After having your tooth extracted, your doctor will provide you with some instructions to keep you comfortable and to avoid complications.
Aftercare will vary depending on the tooth extracted and if there were any complications, but for the most part, you can follow these general guidelines.
The most important part of the healing process is to maintain the clot that forms where the tooth used to be called a socket. Making sure this clot remains and is taken care of is essential in preventing a painful condition called dry socket.
Please follow all instructions provided by your doctor after surgery. The following are general guidelines and your specific care procedures may vary.
The First 2 Days
It’s normal to experience some light or low-level bleeding for up to 24 hours after the extraction. Any active or heavier bleeding after the first 24 hours requires a call to your doctor and possible further treatment.
Here are a couple of additional tips to keep you comfortable in the first 48 hours post-surgery:
- Rest Up: Getting rest and taking it easy for the first 24 hours is important and allows your body to begin to heal properly.
- Avoid rinsing: Even though you might feel the need to rinse out your mouth or gargle to keep your mouth fresher, refrain from doing so while the area clots. Gargling or rinsing your mouth may break-up any clot that is forming and delay the healing time.
- Change gauze if needed: It’s recommended that you leave the initial gauze in your mouth for a few hours minimum to allow a clot to begin forming. After the first few hours, you may begin to change the gauze as needed. Just be gentle when removing gauze as to not break up the newly forming clot.
- Don’t drink with straws! The pressure created in your mouth when drinking from a straw can very easily dislodge the clot, delaying healing time.
- Avoid spitting, blowing your nose, and sneezing: These actions might be hard to avoid completely, but do your best to avoid them. Just like drinking with a straw, they can create pressure on the healing area, and cause further discomfort and longer healing time.
- No smoking: Just like drinking from a straw, smoking creates pressure in your mouth which can break up a clot.
- Take pain relievers: Ask your doctor about the appropriate pain relievers that you can take post-surgery. They should be able to suggest a few over the counter pain relievers that can help to reduce pain and inflammation.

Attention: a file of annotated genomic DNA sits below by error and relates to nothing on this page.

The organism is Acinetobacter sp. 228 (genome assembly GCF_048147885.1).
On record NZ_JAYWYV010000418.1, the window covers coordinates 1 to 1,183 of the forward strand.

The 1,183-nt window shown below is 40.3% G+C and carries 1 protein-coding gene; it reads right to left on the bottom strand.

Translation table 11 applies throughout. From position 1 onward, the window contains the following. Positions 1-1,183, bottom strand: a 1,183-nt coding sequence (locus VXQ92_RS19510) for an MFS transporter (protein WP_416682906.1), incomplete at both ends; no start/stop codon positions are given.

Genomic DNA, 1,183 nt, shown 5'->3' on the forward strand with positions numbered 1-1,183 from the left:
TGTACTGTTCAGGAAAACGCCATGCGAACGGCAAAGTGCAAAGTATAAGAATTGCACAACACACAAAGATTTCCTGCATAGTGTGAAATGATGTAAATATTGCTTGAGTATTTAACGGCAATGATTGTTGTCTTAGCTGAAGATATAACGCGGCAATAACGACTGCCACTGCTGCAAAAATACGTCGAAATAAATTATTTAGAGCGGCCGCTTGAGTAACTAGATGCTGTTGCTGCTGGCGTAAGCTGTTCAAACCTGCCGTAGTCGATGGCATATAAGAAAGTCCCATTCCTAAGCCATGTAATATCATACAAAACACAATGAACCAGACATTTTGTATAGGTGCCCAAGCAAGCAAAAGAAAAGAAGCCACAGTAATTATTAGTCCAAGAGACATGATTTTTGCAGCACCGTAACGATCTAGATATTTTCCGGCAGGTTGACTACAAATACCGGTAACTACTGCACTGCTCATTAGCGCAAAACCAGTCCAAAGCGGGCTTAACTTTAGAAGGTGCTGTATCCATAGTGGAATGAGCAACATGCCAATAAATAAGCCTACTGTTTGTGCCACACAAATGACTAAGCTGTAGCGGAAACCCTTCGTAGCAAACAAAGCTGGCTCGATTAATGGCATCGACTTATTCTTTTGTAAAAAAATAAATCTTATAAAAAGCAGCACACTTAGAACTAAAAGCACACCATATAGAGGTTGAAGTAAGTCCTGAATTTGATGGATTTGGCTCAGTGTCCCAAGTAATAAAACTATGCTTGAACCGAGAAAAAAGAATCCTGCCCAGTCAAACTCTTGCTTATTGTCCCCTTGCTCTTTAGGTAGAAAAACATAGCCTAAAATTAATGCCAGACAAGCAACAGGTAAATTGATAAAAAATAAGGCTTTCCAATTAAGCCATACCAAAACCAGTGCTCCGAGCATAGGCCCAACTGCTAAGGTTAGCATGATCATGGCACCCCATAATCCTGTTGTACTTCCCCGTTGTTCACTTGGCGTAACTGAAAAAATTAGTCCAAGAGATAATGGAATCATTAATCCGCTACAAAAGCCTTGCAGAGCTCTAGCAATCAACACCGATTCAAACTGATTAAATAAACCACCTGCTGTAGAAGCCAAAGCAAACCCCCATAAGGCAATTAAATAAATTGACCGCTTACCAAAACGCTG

- Elevate your head: While sleeping or laying down, make sure you’re keeping your head elevated. This keeps unnecessary pressure away from the area trying to heal.
- Apply a cold compress: Ice packs or cold bags of ice wrapped in a towel in 15-minute increments can help reduce pain and inflammation.
- Carbonated and sugary beverages should also be avoided during the healing process.
Days 3 through 10:
- Saline Rinse: After a clot is formed and in place, you can begin to rinse your mouth with a warm saline rinse. You can also put a pinch of salt in some warm water to create your own rinse which helps kill bacteria and prevent infections.
- Continue to brush and floss: You can continue to brush and floss your teeth as usual, but just take a little extra care and slow down around the area of the extracted tooth. You don’t want to knock the clot loose with your toothbrush.
- Soft foods: You should eat soft food that reduces the amount of chewing and lessens the chance of irritation in your mouth.
When should I contact my doctor?
Expect the normal healing process to take about 10 days. Some factors can lengthen this process such as a person’s age and whether or not they smoke or use tobacco.
There are a few issues that if present, you should contact your doctor which include:
- Bleeding that does not slow down or go away with time
- A high fever
- Nausea or vomiting
- Pain and or swelling that continues to worsen over time
- Extreme pain that spreads to the ear
- Foul-smelling drainage from the wound
Tooth Extraction Summary
Having a tooth extracted is a common way to relieve the problems and complications of a decayed and unrepairable tooth.
After you have a tooth pulled or extracted, it’s important to follow the instructions of your dentist to ensure proper healing and to avoid other complications. Your dentist will also provide you with tips and suggestions to help avoid bone and gum loss, and possibilities to restore your smile with dental implants.